The residual international mechanism for criminal courts on Tuesday rejected its appeal against 2017 convictions for genocide, war crimes and crimes against humanity.
Mr. Mladić, 79, known as “the butcher of Bosnia”, has presided over some of the most horrific crimes in Europe since World War II.
He led violent ethnic cleansing campaigns in Bosnia and Herzegovina from 1992 to 1995, including the massacre of thousands of Muslim men and boys in Srebrenica in July 1995.
Responsibility an ‘essential step’: Guterres
A General Secretary António Guterres he took note of the court’s decision and his thoughts are with the victims, survivors and their families, according to a declaration released by his spokesperson, Stephane Dujarric.
He said that the head of the United Nations “calls on all those in positions of power to refrain from denying the gravity of the crimes that have been tried and notes that accountability is an essential step for reconciliation in the region”.
This final ruling is also a reflection of the global community’s commitment to international criminal justice and the fight against impunity.
“It is another critical step in coming to terms with the past to build a more resilient, secure and hopeful future for all citizens and residents of Bosnia and Herzegovina and the region,” the statement said.
The sentence sends “an extremely important message”
The United Nations High Commissioner for Human Rights, Michelle Bachelet, together with the Special Advisor to the Secretary General for the Prevention of Genocide, Alice Wairimu Nderitu, have welcomed the sentence.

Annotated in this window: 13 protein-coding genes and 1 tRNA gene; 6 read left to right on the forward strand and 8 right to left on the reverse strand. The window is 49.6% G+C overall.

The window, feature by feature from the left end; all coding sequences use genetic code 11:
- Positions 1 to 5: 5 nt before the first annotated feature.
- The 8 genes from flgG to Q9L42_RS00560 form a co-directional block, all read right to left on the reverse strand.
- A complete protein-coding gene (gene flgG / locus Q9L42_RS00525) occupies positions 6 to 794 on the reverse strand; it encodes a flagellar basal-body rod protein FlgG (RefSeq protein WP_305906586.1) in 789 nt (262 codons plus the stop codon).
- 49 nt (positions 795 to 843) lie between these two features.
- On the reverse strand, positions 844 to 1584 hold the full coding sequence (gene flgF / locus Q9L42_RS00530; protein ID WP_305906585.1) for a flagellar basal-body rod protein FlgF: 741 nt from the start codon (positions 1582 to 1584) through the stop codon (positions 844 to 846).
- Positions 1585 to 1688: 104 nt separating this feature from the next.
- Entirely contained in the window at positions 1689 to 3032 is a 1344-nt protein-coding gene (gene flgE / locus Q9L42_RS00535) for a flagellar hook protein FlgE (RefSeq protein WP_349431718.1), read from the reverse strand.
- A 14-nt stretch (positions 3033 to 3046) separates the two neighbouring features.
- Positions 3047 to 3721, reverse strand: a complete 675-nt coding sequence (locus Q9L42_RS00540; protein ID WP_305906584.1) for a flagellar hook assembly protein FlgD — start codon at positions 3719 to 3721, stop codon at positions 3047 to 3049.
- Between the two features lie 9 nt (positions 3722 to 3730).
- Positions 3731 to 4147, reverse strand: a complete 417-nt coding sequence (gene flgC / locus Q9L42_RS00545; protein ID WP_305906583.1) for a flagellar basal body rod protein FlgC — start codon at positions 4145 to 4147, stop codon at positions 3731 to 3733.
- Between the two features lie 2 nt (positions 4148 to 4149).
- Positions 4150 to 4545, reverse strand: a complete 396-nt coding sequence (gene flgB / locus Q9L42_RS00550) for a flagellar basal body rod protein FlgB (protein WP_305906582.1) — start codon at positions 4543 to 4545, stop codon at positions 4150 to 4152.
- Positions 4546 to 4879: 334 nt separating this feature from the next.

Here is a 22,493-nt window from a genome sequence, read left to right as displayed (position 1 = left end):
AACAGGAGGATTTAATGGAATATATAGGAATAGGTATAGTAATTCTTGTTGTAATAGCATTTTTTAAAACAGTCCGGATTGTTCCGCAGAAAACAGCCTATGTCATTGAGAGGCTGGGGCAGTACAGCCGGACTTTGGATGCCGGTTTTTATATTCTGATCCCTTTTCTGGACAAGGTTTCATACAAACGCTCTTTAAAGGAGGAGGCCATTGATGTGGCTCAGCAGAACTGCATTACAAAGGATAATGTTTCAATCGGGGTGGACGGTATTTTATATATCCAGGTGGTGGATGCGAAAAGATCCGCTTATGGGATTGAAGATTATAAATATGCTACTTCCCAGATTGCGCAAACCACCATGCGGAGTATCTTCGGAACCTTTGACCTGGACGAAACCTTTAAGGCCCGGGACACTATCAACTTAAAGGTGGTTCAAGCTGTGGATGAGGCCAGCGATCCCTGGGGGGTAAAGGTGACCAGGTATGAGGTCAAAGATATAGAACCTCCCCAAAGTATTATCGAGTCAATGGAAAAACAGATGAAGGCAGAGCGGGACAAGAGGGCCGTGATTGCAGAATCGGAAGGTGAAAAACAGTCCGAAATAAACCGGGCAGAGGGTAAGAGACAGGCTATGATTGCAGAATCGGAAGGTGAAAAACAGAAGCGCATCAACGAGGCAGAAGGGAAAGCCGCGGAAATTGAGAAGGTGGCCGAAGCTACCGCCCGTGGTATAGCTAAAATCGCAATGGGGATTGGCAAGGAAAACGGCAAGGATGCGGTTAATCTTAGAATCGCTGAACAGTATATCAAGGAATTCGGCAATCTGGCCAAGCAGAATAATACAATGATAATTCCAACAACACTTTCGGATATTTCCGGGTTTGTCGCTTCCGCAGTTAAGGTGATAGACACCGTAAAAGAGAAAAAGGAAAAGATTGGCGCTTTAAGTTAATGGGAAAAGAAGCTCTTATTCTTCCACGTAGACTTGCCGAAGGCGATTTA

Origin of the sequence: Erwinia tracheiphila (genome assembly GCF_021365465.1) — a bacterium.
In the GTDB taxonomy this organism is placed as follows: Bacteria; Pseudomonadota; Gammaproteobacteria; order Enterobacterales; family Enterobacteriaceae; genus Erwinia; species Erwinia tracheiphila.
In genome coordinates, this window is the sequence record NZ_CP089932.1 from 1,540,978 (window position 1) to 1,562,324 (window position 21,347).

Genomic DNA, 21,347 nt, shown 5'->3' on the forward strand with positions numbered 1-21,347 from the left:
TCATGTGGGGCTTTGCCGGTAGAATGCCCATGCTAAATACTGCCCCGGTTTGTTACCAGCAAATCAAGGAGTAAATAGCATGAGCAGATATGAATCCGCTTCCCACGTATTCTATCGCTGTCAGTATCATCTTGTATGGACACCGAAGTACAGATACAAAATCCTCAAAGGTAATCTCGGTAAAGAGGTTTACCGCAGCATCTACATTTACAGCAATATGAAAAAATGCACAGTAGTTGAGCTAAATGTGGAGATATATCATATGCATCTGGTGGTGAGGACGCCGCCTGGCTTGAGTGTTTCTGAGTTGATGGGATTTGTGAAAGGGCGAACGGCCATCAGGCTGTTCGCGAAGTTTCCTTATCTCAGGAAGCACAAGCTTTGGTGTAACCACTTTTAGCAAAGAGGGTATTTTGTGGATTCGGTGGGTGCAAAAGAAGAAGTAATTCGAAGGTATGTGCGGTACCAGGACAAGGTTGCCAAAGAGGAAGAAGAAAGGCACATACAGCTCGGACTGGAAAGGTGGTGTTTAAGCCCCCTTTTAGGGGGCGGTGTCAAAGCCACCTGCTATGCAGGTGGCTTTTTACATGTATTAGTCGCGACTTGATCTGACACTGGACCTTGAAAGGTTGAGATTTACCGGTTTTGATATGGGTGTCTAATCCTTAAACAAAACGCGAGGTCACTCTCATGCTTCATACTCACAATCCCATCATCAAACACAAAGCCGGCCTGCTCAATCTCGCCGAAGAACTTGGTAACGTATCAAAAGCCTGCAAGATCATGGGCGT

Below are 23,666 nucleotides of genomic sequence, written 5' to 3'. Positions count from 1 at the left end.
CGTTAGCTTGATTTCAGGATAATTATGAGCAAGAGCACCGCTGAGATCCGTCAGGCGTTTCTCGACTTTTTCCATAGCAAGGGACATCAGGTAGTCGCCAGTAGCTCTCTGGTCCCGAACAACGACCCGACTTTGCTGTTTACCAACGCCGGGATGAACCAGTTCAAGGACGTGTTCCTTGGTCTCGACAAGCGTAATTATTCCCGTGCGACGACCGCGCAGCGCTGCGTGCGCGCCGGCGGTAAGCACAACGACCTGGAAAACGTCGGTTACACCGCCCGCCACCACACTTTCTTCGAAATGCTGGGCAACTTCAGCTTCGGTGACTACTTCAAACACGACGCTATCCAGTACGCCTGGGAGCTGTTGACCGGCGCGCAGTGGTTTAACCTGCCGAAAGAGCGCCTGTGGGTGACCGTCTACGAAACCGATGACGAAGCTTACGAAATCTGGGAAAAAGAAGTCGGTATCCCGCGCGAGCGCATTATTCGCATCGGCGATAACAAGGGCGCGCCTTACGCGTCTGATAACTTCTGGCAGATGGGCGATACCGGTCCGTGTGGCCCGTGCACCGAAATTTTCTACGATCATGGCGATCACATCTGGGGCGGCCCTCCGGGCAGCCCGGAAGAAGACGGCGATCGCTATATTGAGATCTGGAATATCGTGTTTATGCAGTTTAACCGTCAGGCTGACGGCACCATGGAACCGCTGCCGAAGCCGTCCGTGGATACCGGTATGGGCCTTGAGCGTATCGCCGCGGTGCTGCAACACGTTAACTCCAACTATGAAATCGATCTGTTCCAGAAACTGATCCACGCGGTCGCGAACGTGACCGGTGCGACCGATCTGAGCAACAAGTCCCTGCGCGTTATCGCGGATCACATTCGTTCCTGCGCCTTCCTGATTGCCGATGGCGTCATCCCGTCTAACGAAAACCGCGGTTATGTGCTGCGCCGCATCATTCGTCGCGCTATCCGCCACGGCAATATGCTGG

“The verdict of the mechanism highlights the determination of the international judicial system to guarantee accountability, no matter how long it takes – in Mladić’s case, almost three decades after he committed his appalling crimes,” said Ms Bachelet.
Ms. Nderitu added that the court’s decision “provides historical certainty and purpose” for the victims and survivors.
“It also sends an extremely important message across the Western Balkans, where we see the denial of genocide and the glorification of convicted criminals like Mladić not only persisting but on the rise,” he said.
‘Struggle for justice’
They urged elected and public officials across the region, as well as the media, to refrain from revisionist narratives, divisive rhetoric and hate speech, noting that posters and other materials glorifying war criminals continue to appear in various cities across the country. Bosnia and Herzegovina.
“Mladić’s crimes were the horrible culmination of hatred fueled for political ends. Today’s decision is about her individual responsibility for her terrible acts, not collective punishment or sharing of guilt against a particular community, “Ms Bachelet said.
“I urge governments, elected and public officials to fight for justice for all victims and survivors of wars in the former Yugoslavia, to heal – rather than aggravate – the region’s open wounds and to promote reconciliation and lasting peace. Only by honestly facing the past can a country strive to create an inclusive future and build responsible institutions for all its citizens ”.